However, what you might not have learned in your prenatal care is that taking certain probiotics can help prevent group B strep and even get rid of it if you test positive (13). One meta-analysis found that taking a probiotic during pregnancy can reduce group B strep by 44%. 

In 2016, a placebo-controlled trial was conducted on 99 pregnant women who tested positive for group B strep during weeks 35 to 37 of pregnancy. They were instructed to take either a probiotic containing  L. rhamnosus GR-1 and L. reuteri RC-14 or a placebo daily until delivery. When they were retested before delivery, 42.9% of the probiotic group tested negative for group B strep, compared to 18% in the placebo group (14). 

These results show us that taking a strain-specific probiotic can be an easy way to prevent unwanted antibiotics during labor for many pregnant people. The probiotics above can be found in Jarrow Formulas Fem-Dophilus.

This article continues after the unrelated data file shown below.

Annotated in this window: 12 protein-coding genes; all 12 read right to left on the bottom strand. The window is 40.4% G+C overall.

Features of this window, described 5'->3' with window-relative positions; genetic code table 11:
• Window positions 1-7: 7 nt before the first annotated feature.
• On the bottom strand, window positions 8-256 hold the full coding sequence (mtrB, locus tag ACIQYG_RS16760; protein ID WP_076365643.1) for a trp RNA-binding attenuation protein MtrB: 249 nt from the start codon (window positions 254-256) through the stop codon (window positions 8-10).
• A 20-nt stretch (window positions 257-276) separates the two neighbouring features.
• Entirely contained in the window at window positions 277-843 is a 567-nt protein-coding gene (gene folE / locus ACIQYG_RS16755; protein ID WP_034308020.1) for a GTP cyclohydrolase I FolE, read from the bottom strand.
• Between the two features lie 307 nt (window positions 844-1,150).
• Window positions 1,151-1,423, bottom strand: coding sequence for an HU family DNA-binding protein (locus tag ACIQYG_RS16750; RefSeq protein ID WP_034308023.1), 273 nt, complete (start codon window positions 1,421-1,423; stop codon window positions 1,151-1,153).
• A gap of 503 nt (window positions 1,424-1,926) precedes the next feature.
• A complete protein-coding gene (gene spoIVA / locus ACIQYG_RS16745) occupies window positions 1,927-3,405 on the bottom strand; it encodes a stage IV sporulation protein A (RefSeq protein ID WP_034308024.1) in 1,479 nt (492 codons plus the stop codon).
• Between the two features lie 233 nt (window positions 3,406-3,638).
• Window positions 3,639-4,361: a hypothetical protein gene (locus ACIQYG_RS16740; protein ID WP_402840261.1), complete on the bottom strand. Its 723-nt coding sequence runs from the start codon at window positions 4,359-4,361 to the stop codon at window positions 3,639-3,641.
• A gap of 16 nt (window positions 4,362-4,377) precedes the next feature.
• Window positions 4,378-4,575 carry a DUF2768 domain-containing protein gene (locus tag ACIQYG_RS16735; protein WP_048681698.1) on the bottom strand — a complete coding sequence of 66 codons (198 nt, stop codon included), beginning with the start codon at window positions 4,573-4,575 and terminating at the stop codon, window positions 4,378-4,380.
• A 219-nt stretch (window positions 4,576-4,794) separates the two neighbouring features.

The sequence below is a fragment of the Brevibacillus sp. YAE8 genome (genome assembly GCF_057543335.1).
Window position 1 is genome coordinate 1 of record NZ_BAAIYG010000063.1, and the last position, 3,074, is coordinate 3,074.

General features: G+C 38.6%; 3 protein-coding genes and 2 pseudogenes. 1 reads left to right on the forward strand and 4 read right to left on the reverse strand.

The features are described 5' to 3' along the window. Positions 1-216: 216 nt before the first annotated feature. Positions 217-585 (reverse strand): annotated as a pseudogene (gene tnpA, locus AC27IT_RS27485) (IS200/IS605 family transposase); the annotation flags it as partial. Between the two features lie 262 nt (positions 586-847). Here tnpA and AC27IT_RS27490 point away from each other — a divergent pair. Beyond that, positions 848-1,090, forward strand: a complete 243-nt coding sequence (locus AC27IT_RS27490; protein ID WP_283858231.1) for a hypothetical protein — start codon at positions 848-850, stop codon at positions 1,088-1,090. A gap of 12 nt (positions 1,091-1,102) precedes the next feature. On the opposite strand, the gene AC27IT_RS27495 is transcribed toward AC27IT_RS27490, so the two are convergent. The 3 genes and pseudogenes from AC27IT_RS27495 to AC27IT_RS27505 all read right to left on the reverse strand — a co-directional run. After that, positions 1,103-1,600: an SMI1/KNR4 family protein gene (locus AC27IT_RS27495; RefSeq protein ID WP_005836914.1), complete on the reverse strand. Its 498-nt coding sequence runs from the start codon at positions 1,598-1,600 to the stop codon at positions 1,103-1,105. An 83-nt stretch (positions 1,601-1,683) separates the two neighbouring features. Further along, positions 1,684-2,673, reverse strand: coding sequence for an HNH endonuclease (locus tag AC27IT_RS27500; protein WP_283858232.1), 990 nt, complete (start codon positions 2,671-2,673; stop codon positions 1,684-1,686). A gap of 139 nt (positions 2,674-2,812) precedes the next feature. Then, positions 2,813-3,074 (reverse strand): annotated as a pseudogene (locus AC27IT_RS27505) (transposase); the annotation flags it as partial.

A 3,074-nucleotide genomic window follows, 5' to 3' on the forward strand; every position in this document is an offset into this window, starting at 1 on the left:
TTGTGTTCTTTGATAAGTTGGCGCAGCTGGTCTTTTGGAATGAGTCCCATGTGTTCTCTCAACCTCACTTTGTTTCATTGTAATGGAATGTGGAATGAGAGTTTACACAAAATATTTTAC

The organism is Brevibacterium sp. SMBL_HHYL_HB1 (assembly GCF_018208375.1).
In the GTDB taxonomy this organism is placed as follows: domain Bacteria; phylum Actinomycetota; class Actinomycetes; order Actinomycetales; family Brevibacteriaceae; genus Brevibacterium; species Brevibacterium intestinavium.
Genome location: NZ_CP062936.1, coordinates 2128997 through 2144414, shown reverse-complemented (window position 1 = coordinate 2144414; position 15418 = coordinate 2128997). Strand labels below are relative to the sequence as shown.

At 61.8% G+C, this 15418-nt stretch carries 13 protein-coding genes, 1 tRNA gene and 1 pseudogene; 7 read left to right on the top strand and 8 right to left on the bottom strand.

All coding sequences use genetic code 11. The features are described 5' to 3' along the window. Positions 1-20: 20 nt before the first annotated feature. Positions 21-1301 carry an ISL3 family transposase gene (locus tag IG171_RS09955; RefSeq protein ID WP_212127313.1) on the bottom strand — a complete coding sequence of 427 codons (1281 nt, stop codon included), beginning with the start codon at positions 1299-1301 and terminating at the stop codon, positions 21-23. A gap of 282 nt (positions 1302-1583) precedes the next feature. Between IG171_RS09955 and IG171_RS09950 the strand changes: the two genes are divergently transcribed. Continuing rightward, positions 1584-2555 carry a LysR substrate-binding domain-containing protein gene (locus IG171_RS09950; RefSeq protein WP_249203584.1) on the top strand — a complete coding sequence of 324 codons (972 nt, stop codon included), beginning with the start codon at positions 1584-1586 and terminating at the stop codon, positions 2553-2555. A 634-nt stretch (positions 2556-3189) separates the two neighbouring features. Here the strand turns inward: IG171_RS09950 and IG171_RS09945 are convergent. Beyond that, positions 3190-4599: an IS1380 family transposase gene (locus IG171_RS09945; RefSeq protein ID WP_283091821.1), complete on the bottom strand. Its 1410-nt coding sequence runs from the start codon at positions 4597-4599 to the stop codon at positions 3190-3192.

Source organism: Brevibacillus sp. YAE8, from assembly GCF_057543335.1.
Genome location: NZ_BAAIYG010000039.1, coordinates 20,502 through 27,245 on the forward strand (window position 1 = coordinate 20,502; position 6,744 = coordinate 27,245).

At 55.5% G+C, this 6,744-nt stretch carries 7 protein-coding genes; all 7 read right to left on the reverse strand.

When should I take probiotics? If you have celiac disease

Finding out you have celiac disease (CD) can be a serious curve ball. Suddenly you have to completely change your diet, which can be a huge challenge. But what happens when you go totally gluten-free and continue to have gut symptoms? It’s estimated that 30% of CD individuals still have gut symptoms even after going gluten-free.

There are a handful of reasons behind lingering gut symptoms, but one reason is the dysbiosis of gut bacteria. 

Researchers investigated if a probiotic supplement would help strictly gluten-free CD folks with persistent gut symptoms. After six weeks, there was an average of 15% reduction in IBS-type symptoms (in comparison to the placebo group’s symptoms that worsened by an average of 8%), and gastrointestinal symptoms decreased by an average of 19.8% (the placebo group’s symptom severity increased by 12.9%) (15). 

The probiotics also had long-lasting effects—they increased the amount of a beneficial bacteria called Bifidobacterium, a big bonus that was still observed six weeks after discontinuing probiotic supplementation (15).